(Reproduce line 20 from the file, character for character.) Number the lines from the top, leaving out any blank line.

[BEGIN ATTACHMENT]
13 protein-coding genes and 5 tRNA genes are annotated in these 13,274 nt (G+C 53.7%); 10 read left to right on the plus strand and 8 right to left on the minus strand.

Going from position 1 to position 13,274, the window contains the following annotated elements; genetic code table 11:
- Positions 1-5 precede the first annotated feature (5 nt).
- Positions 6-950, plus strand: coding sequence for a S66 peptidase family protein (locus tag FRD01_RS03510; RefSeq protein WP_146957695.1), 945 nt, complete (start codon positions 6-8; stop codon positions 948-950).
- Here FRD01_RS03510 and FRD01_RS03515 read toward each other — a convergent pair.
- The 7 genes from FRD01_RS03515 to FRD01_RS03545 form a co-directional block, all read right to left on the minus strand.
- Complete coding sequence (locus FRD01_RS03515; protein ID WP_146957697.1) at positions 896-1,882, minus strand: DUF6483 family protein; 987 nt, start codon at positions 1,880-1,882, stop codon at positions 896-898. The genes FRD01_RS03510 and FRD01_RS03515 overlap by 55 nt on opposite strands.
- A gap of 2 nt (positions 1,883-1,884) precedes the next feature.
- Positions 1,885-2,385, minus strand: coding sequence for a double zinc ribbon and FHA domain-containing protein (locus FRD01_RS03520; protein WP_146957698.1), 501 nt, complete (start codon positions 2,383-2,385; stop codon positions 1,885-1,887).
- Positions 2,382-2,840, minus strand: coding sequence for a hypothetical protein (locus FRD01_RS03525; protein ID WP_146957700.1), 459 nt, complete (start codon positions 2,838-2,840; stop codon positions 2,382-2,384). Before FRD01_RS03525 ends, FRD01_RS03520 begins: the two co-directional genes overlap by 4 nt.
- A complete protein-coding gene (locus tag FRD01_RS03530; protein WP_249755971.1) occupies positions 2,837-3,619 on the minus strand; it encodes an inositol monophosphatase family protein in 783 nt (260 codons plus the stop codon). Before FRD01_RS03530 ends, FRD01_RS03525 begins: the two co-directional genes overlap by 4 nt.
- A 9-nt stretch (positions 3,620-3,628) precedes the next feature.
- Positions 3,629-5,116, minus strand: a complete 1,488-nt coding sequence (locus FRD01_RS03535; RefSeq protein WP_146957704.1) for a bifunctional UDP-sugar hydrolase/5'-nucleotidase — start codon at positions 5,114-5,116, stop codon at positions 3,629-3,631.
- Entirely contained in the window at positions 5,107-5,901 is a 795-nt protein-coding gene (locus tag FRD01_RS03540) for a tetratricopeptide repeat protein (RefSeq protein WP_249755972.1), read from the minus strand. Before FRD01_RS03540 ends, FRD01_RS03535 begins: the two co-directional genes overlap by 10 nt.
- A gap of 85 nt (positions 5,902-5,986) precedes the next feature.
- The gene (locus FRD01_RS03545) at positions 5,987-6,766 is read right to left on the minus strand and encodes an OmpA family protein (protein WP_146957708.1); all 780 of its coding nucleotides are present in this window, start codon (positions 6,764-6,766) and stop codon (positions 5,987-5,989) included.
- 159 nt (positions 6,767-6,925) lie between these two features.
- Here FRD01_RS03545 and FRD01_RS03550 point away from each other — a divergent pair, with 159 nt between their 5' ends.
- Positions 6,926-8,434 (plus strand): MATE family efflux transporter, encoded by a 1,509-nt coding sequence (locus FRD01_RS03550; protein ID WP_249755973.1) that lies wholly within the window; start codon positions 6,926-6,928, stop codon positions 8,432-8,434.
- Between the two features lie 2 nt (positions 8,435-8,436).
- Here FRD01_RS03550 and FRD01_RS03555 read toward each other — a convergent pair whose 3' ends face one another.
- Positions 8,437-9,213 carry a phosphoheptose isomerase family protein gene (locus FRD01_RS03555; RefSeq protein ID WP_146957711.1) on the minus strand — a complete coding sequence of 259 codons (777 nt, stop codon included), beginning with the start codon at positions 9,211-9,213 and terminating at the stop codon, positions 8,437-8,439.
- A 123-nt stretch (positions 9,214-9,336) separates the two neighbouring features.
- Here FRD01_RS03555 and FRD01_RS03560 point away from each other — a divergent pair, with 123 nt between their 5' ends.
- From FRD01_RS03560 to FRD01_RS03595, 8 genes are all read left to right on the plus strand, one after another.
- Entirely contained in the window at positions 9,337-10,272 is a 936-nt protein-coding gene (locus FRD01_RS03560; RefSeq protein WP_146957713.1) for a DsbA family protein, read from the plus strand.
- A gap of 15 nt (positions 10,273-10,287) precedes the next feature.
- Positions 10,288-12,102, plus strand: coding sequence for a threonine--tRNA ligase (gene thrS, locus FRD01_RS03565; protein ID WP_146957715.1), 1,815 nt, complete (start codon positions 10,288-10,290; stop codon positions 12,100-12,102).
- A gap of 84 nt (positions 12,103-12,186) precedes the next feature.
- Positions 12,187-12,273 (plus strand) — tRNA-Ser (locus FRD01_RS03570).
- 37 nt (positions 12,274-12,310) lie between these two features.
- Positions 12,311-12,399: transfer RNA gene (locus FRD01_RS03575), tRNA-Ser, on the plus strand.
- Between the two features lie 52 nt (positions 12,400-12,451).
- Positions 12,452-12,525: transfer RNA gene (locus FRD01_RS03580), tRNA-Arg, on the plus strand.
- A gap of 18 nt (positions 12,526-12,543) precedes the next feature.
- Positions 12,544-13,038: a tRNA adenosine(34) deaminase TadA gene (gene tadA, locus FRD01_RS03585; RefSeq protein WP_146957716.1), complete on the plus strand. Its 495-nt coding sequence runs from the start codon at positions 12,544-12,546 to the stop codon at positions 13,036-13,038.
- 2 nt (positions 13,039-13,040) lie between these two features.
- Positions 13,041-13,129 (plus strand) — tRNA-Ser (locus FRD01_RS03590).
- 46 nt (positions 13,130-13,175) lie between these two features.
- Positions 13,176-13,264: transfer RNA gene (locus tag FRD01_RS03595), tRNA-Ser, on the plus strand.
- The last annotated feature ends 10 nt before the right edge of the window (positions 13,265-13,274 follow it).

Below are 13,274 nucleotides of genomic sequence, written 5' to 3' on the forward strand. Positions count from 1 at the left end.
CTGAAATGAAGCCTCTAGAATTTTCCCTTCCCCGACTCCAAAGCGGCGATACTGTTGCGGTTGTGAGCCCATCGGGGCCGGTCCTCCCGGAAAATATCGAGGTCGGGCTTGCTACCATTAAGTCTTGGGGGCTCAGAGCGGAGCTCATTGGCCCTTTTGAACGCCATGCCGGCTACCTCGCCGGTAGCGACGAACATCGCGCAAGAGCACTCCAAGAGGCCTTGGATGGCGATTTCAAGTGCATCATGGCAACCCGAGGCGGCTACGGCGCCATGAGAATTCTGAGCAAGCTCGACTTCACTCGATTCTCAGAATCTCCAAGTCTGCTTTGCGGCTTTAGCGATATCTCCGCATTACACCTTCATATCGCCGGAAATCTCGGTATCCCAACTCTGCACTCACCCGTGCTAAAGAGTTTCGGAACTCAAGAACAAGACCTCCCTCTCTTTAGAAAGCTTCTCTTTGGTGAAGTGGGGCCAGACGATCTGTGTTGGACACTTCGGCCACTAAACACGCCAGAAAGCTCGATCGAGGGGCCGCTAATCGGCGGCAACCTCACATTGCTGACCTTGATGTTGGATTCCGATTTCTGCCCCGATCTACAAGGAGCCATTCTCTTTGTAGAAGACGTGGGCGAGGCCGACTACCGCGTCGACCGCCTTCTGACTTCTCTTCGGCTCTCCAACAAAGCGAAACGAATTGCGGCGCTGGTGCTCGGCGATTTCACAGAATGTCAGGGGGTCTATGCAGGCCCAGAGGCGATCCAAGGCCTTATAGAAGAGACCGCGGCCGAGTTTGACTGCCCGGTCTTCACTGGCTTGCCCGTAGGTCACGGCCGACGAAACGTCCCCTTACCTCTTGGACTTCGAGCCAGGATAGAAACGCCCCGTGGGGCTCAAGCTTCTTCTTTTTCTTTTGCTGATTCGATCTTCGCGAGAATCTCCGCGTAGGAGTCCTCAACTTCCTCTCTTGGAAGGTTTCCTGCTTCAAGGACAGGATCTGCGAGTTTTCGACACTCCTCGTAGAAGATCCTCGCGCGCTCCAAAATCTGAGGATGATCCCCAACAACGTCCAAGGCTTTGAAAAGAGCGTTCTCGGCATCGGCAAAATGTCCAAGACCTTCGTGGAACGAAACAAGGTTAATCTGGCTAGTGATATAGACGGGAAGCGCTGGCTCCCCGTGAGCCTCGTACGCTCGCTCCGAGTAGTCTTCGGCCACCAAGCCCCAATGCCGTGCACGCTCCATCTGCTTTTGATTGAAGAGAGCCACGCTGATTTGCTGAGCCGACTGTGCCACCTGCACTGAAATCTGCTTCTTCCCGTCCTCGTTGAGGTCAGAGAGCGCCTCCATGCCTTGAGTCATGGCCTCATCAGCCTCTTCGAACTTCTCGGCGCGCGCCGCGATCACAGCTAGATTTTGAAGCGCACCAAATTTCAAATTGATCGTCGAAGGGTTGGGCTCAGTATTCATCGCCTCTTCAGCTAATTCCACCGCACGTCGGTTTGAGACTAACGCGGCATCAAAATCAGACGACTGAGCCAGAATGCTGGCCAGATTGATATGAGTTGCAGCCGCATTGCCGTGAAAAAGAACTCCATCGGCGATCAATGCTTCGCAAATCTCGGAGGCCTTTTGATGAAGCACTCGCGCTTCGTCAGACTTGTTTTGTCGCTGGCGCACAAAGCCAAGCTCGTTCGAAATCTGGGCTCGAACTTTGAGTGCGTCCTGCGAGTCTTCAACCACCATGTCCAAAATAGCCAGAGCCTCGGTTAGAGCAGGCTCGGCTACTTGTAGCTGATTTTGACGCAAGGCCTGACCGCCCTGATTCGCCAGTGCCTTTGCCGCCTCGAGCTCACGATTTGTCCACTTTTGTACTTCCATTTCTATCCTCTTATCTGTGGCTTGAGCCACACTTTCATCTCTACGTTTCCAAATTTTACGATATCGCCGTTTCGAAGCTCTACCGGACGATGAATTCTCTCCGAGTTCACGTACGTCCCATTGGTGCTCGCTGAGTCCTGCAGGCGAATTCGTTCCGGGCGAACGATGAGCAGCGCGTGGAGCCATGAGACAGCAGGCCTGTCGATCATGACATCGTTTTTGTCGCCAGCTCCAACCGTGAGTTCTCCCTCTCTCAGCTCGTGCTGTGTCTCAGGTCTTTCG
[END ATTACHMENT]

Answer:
- Between the two features lie 2 nt (positions 8,435-8,436).